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Singapore – Employers urged to adopt flexible work arrangements

20 May 2013

Hundreds of thousands of Singaporeans could re-enter the workforce and ease the nation's manpower shortage if more companies adopted flexible work arrangements, the Employer Alliance (EA) said today.

In Singapore, there are more than 418,000 economically inactive residents, mainly women who want to find work during the next two years, but are unable to work full-time because of family commitments.

Flexible work arrangements, such as working from home and part-time work, could attract people back to work and increase the capacity of Singapore's workforce, the EA said.

It urged that traditional office based jobs from in many companies will need to change if more flexible work opportunities are to be created. Singaporeans work some of the longest hours in the world with many clocking up to 11 hours at work a day.

According to research by the EA, employers are still focused on 'face-time' – the time an employee physically spends at their place of work – which the EA perceives as a barrier to flexible work arrangements. Employees who do not put in the expected ‘face-time’ are often regarded as less committed to the company and seen as contributing less. But with more employees asking for flexible work arrangements, employers will be forced to change.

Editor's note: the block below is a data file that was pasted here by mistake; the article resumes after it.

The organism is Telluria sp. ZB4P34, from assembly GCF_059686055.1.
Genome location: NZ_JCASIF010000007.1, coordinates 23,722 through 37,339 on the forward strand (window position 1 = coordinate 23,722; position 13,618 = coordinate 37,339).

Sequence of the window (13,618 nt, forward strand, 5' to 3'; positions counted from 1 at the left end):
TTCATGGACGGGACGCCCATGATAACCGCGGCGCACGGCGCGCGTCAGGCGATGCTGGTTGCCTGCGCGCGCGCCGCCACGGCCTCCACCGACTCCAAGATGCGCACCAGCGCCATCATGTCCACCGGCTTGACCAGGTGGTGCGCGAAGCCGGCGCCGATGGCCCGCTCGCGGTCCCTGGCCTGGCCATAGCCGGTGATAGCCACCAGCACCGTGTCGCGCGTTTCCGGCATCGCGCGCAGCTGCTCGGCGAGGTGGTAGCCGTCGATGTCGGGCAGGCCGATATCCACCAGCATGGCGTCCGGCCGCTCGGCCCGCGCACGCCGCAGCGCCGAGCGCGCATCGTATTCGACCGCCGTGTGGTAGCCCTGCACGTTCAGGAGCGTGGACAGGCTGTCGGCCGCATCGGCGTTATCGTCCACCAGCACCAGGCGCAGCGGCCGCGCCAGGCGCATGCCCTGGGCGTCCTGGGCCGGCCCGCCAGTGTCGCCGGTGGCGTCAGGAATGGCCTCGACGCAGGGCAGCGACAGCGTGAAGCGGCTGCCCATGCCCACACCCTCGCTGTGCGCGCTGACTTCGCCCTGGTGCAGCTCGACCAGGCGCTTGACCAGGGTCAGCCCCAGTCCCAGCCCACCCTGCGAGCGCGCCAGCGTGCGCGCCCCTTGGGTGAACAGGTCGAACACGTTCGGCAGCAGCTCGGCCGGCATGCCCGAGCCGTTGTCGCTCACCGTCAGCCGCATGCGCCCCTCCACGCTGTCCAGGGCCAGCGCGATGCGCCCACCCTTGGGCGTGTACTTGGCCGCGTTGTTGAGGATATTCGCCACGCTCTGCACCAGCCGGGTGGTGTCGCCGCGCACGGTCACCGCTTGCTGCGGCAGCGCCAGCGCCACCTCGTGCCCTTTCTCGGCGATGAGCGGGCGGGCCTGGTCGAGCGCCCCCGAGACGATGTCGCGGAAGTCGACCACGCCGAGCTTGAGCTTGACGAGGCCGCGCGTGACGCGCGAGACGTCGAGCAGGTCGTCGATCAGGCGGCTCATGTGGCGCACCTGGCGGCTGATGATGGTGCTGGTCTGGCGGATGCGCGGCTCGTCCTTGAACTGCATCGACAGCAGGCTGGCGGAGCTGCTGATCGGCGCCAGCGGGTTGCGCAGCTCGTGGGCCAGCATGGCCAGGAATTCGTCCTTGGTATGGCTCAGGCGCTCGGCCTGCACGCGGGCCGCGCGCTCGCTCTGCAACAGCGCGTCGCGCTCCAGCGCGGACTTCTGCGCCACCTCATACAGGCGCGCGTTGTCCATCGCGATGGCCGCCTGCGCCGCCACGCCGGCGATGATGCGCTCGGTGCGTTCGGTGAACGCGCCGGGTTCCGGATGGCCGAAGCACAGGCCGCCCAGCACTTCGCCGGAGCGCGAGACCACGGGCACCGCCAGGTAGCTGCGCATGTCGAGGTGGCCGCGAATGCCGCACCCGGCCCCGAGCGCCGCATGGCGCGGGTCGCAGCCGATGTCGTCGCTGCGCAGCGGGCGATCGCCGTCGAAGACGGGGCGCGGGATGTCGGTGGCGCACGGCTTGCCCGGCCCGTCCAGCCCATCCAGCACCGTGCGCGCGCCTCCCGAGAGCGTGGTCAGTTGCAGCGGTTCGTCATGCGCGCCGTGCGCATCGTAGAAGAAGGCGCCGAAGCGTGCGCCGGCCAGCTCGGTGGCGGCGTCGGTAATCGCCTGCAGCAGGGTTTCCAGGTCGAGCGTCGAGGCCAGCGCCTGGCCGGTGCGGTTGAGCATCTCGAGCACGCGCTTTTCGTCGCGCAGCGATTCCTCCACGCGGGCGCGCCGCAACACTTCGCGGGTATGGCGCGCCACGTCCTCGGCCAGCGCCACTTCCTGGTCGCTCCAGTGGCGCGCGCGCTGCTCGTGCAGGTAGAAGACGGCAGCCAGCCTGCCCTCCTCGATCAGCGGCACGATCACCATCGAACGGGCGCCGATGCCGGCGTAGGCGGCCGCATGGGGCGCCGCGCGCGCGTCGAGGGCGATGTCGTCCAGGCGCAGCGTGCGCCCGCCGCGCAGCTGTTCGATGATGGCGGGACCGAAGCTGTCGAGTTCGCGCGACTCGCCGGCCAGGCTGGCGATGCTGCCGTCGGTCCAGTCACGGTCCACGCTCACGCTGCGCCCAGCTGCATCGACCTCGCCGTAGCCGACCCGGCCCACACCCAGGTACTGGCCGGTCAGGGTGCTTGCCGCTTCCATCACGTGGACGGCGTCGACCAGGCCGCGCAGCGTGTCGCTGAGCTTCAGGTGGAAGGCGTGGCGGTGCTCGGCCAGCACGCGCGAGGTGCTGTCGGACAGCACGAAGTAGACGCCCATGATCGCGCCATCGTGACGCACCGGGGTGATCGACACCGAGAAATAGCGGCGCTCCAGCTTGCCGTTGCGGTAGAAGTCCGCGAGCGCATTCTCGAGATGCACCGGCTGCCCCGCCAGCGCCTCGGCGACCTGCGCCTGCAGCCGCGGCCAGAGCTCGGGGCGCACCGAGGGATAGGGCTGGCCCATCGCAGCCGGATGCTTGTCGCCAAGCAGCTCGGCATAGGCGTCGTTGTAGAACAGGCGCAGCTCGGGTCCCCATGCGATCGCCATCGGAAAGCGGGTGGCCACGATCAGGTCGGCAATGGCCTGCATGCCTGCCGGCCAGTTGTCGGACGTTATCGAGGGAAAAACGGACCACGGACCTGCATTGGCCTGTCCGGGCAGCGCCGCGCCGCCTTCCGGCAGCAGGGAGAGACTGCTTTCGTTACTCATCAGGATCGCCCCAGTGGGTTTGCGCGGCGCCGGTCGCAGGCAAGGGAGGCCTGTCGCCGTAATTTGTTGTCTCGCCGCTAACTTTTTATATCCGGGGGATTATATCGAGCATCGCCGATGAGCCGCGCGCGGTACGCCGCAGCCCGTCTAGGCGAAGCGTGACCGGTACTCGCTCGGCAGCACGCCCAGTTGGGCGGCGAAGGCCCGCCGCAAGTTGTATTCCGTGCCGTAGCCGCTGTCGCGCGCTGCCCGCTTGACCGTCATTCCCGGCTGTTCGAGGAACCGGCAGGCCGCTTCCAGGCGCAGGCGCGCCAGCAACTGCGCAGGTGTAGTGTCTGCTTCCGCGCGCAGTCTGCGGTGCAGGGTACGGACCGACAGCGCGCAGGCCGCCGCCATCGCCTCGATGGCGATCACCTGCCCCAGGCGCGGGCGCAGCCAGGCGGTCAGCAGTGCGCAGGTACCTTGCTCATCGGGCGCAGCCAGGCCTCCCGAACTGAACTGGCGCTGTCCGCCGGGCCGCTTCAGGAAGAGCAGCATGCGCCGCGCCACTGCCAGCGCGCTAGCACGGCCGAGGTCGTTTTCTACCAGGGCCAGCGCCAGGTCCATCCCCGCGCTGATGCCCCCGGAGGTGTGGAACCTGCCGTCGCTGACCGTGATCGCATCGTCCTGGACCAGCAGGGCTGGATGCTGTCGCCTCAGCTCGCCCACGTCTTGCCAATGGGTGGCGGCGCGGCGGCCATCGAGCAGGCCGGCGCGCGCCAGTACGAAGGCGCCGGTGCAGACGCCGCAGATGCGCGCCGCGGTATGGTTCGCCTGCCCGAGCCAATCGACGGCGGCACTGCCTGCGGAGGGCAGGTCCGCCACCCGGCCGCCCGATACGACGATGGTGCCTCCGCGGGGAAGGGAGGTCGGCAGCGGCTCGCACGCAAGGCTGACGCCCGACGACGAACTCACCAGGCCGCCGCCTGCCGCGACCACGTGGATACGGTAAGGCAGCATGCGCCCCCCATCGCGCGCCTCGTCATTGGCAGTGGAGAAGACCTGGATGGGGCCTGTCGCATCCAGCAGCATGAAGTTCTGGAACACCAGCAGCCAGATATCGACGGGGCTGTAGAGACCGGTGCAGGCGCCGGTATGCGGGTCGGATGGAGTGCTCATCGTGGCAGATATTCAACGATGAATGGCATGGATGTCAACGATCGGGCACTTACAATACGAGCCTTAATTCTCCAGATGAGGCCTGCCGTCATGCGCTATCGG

“In this difficult time of labour shortage, it is a waste of talent not to give Singaporeans who want to work the opportunity to do so. This means rethinking the way we want to work and how we integrate life needs and work expectations,” said Ms Claire Chiang, Chairperson of EA.

“A review on work models and job functions is required where flexible and part-time work arrangements are seen as professional work options. Such part-time and flexible work arrangements help to expand a company’s capacity and capabilities. Greater use of flexible work arrangements leveraging technology will allow companies to tap a much larger pool of employees otherwise unavailable, including a large number of women and older workers with high skill levels.”

The EA argues that flexible work arrangements can improve talent attraction and retention, increase productivity and help to save costs.

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